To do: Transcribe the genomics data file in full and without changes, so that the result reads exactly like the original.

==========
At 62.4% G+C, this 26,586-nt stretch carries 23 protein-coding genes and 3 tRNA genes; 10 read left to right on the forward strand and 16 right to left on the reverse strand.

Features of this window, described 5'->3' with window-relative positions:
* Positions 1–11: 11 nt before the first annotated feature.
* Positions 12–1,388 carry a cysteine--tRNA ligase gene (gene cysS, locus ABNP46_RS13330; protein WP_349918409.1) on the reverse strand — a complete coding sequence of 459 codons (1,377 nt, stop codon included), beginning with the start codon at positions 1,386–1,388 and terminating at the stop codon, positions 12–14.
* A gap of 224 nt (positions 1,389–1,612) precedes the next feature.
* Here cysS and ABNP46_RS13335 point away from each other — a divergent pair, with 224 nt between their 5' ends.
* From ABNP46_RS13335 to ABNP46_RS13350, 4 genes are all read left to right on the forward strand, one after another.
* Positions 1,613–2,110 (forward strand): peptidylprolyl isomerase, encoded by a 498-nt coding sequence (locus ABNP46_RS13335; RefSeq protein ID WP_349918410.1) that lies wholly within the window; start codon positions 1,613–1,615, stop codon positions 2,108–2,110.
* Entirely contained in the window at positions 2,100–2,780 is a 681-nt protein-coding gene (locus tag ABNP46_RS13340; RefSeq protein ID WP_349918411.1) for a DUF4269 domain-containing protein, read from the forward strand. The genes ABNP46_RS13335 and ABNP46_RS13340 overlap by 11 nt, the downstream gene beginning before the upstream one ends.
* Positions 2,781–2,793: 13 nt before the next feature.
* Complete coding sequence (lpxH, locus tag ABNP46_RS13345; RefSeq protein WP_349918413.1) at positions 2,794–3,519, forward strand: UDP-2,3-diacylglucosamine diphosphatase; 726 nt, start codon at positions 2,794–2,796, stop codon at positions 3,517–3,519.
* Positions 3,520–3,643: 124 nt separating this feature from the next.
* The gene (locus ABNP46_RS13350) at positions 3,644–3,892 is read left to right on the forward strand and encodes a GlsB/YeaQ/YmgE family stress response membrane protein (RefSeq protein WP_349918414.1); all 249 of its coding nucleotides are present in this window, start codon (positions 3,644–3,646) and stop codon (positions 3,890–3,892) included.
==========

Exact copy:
At 62.4% G+C, this 26,586-nt stretch carries 23 protein-coding genes and 3 tRNA genes; 10 read left to right on the forward strand and 16 right to left on the reverse strand.

Features of this window, described 5'->3' with window-relative positions:
* Positions 1–11: 11 nt before the first annotated feature.
* Positions 12–1,388 carry a cysteine--tRNA ligase gene (gene cysS, locus ABNP46_RS13330; protein WP_349918409.1) on the reverse strand — a complete coding sequence of 459 codons (1,377 nt, stop codon included), beginning with the start codon at positions 1,386–1,388 and terminating at the stop codon, positions 12–14.
* A gap of 224 nt (positions 1,389–1,612) precedes the next feature.
* Here cysS and ABNP46_RS13335 point away from each other — a divergent pair, with 224 nt between their 5' ends.
* From ABNP46_RS13335 to ABNP46_RS13350, 4 genes are all read left to right on the forward strand, one after another.
* Positions 1,613–2,110 (forward strand): peptidylprolyl isomerase, encoded by a 498-nt coding sequence (locus ABNP46_RS13335; RefSeq protein ID WP_349918410.1) that lies wholly within the window; start codon positions 1,613–1,615, stop codon positions 2,108–2,110.
* Entirely contained in the window at positions 2,100–2,780 is a 681-nt protein-coding gene (locus tag ABNP46_RS13340; RefSeq protein ID WP_349918411.1) for a DUF4269 domain-containing protein, read from the forward strand. The genes ABNP46_RS13335 and ABNP46_RS13340 overlap by 11 nt, the downstream gene beginning before the upstream one ends.
* Positions 2,781–2,793: 13 nt before the next feature.
* Complete coding sequence (lpxH, locus tag ABNP46_RS13345; RefSeq protein WP_349918413.1) at positions 2,794–3,519, forward strand: UDP-2,3-diacylglucosamine diphosphatase; 726 nt, start codon at positions 2,794–2,796, stop codon at positions 3,517–3,519.
* Positions 3,520–3,643: 124 nt separating this feature from the next.
* The gene (locus ABNP46_RS13350) at positions 3,644–3,892 is read left to right on the forward strand and encodes a GlsB/YeaQ/YmgE family stress response membrane protein (RefSeq protein WP_349918414.1); all 249 of its coding nucleotides are present in this window, start codon (positions 3,644–3,646) and stop codon (positions 3,890–3,892) included.